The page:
The word “Teambuilding” alone is enough to get some rolling their eyes and checking their calendar for a scheduling conflict. And while many of our first thoughts of teambuilding go to a comical episode of The Office or a YouTube video of an exercise gone wrong, the process of teambuilding, in whatever form it takes, is an invaluable tool in establishing and fostering trust, communication, and creativity that helps teams reach and sustain high performance. The question often becomes, “How do we know when to embark on teambuilding?” Teams come in a variety of shapes and sizes, working on everything from short-term projects to long-term programs, and there is the vexing difference between newly-created teams and long-established teams. For those in a leadership position, it may be useful to keep an eye out for some of the 5 signs indicating that your team needs a teambuilding event.
Five (5) Signs Indicating Your Team Needs a Teambuilding Event
New Band Members, Same Name and Songs
People end up coming and going from teams. It is downright difficult to keep a team together for a significant period of time. Not all teams are meant to operate long-term, but for the ones that are (or do), it is a given that some turnover will occur. People will move on to new roles, responsibilities, and organizations. In a lot of cases, they are backfilled and trained so well, the operation doesn’t miss a beat in the near-term. But just like a hit band who’s had to replace some of the original members, sometimes it’s just not the same. It may be the same name and songs, but the band has changed. New faces and perspectives can be tremendous assets, but it’s important to keep in mind that new team members will likely have different preferences for communication, working, and productivity. Sometimes it takes teambuilding to recognize what new members are bringing to the team and appreciate that they aren’t just filling a previously-occupied role.
There are several attributes that great teams share; almost always rising to the top of that short list is trust among team members. It’s not easy to come by; it can be a long and laborious road to establish it, and a short painful one to destroy it. Trust can also erode over time if it’s not maintained. While it’s unlikely that a half-day teambuilding event, or even a weekend retreat, can establish trust between strangers or adversaries, it can be a great jumping off point. Trust is earned over time, but when it’s lacking, starting the dialogue is an important first step.
Teams carry so much inherent potential, it’s exciting. What’s interesting about teams is that they rarely get brought together to tackle anything easy. After all, if it were easy, it would have already been done. For a team to effectively take on important work, it needs diverse ideas, thoughts and perspectives. Team members have to understand their responsibility to speak up and offer differences of ideas and opinions. If a team gets a case of groupthink, where everyone goes along to get along, or debate is stifled, team members may be doing a disservice and it’s probably time to remind the team why it exists and how it can best operate.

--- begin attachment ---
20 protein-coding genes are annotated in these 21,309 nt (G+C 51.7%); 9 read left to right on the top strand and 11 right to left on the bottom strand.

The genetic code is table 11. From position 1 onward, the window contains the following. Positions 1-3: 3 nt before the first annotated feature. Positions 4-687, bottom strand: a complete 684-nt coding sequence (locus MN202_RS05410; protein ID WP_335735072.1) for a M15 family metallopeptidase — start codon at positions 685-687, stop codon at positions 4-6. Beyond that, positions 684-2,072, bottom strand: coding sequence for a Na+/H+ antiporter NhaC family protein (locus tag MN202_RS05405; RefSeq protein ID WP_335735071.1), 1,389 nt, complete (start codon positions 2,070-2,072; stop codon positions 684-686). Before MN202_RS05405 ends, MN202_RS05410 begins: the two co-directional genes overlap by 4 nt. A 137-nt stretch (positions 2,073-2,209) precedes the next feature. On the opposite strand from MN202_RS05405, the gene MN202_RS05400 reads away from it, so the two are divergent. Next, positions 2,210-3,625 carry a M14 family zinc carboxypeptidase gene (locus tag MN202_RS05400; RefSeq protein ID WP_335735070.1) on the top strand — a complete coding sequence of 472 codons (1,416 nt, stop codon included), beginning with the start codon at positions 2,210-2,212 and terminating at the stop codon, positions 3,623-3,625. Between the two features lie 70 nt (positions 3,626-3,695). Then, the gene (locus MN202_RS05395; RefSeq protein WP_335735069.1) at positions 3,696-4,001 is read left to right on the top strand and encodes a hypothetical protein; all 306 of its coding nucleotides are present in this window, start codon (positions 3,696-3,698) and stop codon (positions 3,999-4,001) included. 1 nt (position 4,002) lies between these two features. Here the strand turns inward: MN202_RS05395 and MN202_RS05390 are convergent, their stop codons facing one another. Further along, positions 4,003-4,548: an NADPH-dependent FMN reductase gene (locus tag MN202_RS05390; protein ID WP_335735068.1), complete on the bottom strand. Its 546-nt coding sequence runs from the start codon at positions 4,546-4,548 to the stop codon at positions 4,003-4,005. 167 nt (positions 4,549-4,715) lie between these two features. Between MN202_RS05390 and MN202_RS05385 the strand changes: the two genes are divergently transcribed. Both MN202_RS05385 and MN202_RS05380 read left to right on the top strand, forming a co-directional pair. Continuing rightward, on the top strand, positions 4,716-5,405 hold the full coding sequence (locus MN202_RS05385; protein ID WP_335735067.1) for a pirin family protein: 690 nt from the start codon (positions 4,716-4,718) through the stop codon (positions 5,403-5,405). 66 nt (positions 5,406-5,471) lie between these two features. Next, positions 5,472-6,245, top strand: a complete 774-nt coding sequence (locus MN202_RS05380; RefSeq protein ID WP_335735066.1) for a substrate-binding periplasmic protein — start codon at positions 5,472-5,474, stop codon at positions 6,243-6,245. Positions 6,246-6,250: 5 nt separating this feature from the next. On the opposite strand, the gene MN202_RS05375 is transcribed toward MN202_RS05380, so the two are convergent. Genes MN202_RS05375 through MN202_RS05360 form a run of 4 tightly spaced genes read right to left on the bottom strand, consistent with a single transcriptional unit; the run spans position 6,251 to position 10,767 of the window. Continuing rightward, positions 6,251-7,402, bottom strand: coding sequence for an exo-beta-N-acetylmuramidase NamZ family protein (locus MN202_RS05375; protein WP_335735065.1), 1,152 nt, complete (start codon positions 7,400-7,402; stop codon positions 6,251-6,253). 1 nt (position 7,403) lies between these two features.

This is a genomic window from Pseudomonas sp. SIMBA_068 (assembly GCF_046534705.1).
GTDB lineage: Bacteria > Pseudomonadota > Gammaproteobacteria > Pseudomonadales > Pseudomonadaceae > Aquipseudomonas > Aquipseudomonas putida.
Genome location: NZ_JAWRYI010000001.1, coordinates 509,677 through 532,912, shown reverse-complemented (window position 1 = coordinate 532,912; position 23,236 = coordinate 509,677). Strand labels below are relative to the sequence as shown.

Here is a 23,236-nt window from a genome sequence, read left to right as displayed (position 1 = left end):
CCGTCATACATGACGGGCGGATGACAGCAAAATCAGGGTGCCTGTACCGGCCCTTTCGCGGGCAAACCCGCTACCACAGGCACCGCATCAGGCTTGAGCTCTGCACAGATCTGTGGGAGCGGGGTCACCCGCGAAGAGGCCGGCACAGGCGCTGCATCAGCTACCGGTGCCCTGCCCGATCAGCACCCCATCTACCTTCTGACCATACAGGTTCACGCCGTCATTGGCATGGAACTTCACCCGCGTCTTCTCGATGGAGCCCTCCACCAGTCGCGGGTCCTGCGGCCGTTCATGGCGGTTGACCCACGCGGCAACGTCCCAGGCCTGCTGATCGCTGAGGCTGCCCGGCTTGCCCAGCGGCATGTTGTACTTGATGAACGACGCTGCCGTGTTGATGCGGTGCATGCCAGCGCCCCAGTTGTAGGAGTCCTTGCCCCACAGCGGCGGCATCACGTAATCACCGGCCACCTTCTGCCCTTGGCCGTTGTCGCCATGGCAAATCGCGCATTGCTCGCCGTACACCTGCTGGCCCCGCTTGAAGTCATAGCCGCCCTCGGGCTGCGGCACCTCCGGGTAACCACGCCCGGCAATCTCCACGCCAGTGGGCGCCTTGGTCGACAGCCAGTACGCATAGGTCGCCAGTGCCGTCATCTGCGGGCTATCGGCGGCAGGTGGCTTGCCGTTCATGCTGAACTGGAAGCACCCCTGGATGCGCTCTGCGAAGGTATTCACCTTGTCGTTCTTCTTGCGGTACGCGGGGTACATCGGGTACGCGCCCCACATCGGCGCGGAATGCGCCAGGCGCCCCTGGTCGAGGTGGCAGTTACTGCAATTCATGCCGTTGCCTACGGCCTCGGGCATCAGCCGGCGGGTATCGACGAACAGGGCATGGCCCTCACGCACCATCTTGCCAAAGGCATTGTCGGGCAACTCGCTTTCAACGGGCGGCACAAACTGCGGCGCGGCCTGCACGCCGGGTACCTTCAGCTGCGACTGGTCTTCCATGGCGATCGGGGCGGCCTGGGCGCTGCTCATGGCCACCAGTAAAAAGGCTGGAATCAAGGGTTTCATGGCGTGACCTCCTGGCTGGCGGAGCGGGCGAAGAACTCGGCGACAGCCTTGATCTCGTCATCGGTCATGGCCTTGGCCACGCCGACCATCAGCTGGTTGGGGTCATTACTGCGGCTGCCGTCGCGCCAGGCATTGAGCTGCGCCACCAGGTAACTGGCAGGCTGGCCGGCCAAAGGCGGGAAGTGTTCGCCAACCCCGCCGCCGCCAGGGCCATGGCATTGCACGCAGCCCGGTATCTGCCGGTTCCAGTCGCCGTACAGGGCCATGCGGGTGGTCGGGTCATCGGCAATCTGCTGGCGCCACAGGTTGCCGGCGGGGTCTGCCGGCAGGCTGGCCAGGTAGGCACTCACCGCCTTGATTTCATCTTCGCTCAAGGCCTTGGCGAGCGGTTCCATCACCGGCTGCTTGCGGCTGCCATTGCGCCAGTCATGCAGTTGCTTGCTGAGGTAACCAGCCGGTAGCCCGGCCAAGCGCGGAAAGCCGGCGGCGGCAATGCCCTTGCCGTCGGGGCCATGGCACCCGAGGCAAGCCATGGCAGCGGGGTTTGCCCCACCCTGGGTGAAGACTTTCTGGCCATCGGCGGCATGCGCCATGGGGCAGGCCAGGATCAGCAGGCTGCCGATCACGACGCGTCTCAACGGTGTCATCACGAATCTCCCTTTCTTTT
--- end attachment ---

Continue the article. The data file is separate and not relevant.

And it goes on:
Communication & Collaboration
Have you ever searched the Internet for “team communication tools”? The number of services and products offered is staggering and at the same time telling. Communication is key for team success and successful collaboration, but it is difficult to achieve. Services offering chat features, file sharing, video conferencing, and the like are tremendous tools, but that’s only half the battle. If a team still isn’t communicating and collaborating effectively or to the extent necessary, it’s the people, not the service. Investing the time and energy to improve communication and collaboration will guarantee more long-term success than the best product on the market.
Loss of Focus
Maintaining focus on a mission or objective is one of the most important factors to any organization’s success. The problem is that in many situations people get busy with work or life or the day-to-day noise and lose sight of the greater cause. To some extent it’s natural not to talk about the mission constantly, but culturally and in reality, it should be at the heart of everything. That mission or objective is probably the greatest rallying point a team can have. When team members begin paying too much attention to outside distractions, or start looking beyond or around the objective, don’t hesitate to remind or re-focus a team on that ultimate mission or goal.
Teambuilding is an important and necessary part of leadership. Giving team members the resources to perform at their best includes recognizing when the team may not be hitting on all cylinders. Spending time time to get to know each other again, improve communication and collaboration, or to re-focus on what matters can be a small investment that has big ROI in terms of team productivity and performance.